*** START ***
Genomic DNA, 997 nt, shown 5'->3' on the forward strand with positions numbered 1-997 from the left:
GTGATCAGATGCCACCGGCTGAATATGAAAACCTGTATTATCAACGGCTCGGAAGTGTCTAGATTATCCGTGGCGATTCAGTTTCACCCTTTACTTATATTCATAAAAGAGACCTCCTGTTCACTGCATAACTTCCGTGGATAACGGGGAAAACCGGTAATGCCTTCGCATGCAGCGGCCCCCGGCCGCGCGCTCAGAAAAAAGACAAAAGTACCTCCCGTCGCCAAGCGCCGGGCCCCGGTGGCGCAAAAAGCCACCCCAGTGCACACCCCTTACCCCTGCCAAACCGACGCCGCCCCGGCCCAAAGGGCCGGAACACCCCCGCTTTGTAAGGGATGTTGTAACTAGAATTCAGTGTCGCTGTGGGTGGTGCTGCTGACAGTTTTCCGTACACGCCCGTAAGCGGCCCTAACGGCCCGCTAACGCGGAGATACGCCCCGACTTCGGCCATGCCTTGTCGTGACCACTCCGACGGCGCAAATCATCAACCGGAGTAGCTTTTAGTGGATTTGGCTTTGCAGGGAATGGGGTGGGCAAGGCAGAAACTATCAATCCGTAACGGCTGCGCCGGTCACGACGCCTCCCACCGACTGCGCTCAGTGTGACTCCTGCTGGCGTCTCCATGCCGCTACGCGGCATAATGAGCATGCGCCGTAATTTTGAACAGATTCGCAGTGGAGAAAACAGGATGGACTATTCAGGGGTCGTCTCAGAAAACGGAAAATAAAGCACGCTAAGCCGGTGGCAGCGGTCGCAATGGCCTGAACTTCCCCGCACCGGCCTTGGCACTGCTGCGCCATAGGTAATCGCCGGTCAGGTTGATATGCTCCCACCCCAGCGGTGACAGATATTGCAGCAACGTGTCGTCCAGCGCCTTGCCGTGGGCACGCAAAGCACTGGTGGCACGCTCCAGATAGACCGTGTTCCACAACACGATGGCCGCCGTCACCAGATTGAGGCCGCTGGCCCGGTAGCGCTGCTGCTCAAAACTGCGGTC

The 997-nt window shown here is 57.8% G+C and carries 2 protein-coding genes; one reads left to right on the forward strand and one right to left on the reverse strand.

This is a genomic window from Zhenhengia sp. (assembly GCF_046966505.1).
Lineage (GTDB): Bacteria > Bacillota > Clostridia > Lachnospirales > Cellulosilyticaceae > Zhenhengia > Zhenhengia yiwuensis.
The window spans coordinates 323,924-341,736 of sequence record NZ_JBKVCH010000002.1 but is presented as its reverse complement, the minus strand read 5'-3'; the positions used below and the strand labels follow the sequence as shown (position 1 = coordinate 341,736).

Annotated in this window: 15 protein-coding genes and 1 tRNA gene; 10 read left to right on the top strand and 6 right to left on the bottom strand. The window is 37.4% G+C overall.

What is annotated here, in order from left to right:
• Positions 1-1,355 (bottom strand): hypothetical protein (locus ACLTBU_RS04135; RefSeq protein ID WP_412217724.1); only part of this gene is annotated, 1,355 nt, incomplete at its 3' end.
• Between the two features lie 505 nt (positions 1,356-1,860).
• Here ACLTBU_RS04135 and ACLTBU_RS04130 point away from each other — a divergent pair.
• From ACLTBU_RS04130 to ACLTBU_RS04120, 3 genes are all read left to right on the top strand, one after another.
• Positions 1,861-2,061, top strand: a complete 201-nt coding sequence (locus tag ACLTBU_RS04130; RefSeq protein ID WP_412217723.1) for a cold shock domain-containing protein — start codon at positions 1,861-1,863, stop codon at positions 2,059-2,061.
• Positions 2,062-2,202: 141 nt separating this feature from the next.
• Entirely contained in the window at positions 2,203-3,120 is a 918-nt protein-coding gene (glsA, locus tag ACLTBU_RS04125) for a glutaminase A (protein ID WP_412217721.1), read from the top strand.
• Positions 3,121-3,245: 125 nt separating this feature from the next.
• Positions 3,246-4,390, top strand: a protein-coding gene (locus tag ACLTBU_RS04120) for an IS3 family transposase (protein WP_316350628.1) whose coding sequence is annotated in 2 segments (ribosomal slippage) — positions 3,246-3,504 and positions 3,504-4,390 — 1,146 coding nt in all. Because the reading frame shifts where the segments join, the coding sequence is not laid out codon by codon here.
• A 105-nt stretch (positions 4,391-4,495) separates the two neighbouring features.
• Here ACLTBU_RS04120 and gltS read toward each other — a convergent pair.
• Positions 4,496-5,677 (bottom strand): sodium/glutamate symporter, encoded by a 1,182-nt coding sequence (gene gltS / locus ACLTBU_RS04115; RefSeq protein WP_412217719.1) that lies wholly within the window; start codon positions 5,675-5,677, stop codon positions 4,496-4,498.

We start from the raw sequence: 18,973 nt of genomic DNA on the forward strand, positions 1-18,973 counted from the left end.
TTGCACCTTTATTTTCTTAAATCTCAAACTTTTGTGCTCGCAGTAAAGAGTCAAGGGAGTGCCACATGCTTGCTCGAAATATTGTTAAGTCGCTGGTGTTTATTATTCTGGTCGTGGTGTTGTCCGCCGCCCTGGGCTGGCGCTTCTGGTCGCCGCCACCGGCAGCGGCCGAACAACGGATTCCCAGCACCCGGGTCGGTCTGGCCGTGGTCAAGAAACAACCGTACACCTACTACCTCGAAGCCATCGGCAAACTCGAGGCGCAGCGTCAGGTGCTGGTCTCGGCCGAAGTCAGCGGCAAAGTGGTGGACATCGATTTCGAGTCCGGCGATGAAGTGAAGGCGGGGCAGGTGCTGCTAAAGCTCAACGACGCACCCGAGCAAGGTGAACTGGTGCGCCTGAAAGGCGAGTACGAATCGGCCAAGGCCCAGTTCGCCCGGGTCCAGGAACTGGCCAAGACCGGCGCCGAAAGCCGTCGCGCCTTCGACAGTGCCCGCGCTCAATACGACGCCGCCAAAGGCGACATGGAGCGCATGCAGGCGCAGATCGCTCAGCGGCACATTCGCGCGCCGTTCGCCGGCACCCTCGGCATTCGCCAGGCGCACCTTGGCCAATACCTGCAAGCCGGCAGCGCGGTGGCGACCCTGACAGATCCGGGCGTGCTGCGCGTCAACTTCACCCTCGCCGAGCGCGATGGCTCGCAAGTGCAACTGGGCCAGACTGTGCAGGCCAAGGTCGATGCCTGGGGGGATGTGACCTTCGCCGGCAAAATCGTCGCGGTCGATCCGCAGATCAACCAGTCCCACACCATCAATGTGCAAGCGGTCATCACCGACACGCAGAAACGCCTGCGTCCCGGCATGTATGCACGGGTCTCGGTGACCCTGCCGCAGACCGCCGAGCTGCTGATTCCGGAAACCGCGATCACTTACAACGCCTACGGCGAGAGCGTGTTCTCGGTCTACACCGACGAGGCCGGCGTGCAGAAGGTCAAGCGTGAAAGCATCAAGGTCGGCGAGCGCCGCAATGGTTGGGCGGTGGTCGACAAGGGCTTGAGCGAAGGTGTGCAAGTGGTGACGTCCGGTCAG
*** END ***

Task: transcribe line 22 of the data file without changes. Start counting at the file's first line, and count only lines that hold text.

TTGCACCTTTATTTTCTTAAATCTCAAACTTTTGTGCTCGCAGTAAAGAGTCAAGGGAGTGCCACATGCTTGCTCGAAATATTGTTAAGTCGCTGGTGTTTATTATTCTGGTCGTGGTGTTGTCCGCCGCCCTGGGCTGGCGCTTCTGGTCGCCGCCACCGGCAGCGGCCGAACAACGGATTCCCAGCACCCGGGTCGGTCTGGCCGTGGTCAAGAAACAACCGTACACCTACTACCTCGAAGCCATCGGCAAACTCGAGGCGCAGCGTCAGGTGCTGGTCTCGGCCGAAGTCAGCGGCAAAGTGGTGGACATCGATTTCGAGTCCGGCGATGAAGTGAAGGCGGGGCAGGTGCTGCTAAAGCTCAACGACGCACCCGAGCAAGGTGAACTGGTGCGCCTGAAAGGCGAGTACGAATCGGCCAAGGCCCAGTTCGCCCGGGTCCAGGAACTGGCCAAGACCGGCGCCGAAAGCCGTCGCGCCTTCGACAGTGCCCGCGCTCAATACGACGCCGCCAAAGGCGACATGGAGCGCATGCAGGCGCAGATCGCTCAGCGGCACATTCGCGCGCCGTTCGCCGGCACCCTCGGCATTCGCCAGGCGCACCTTGGCCAATACCTGCAAGCCGGCAGCGCGGTGGCGACCCTGACAGATCCGGGCGTGCTGCGCGTCAACTTCACCCTCGCCGAGCGCGATGGCTCGCAAGTGCAACTGGGCCAGACTGTGCAGGCCAAGGTCGATGCCTGGGGGGATGTGACCTTCGCCGGCAAAATCGTCGCGGTCGATCCGCAGATCAACCAGTCCCACACCATCAATGTGCAAGCGGTCATCACCGACACGCAGAAACGCCTGCGTCCCGGCATGTATGCACGGGTCTCGGTGACCCTGCCGCAGACCGCCGAGCTGCTGATTCCGGAAACCGCGATCACTTACAACGCCTACGGCGAGAGCGTGTTCTCGGTCTACACCGACGAGGCCGGCGTGCAGAAGGTCAAGCGTGAAAGCATCAAGGTCGGCGAGCGCCGCAATGGTTGGGCGGTGGTCGACAAGGGCTTGAGCGAAGGTGTGCAAGTGGTGACGTCCGGTCAG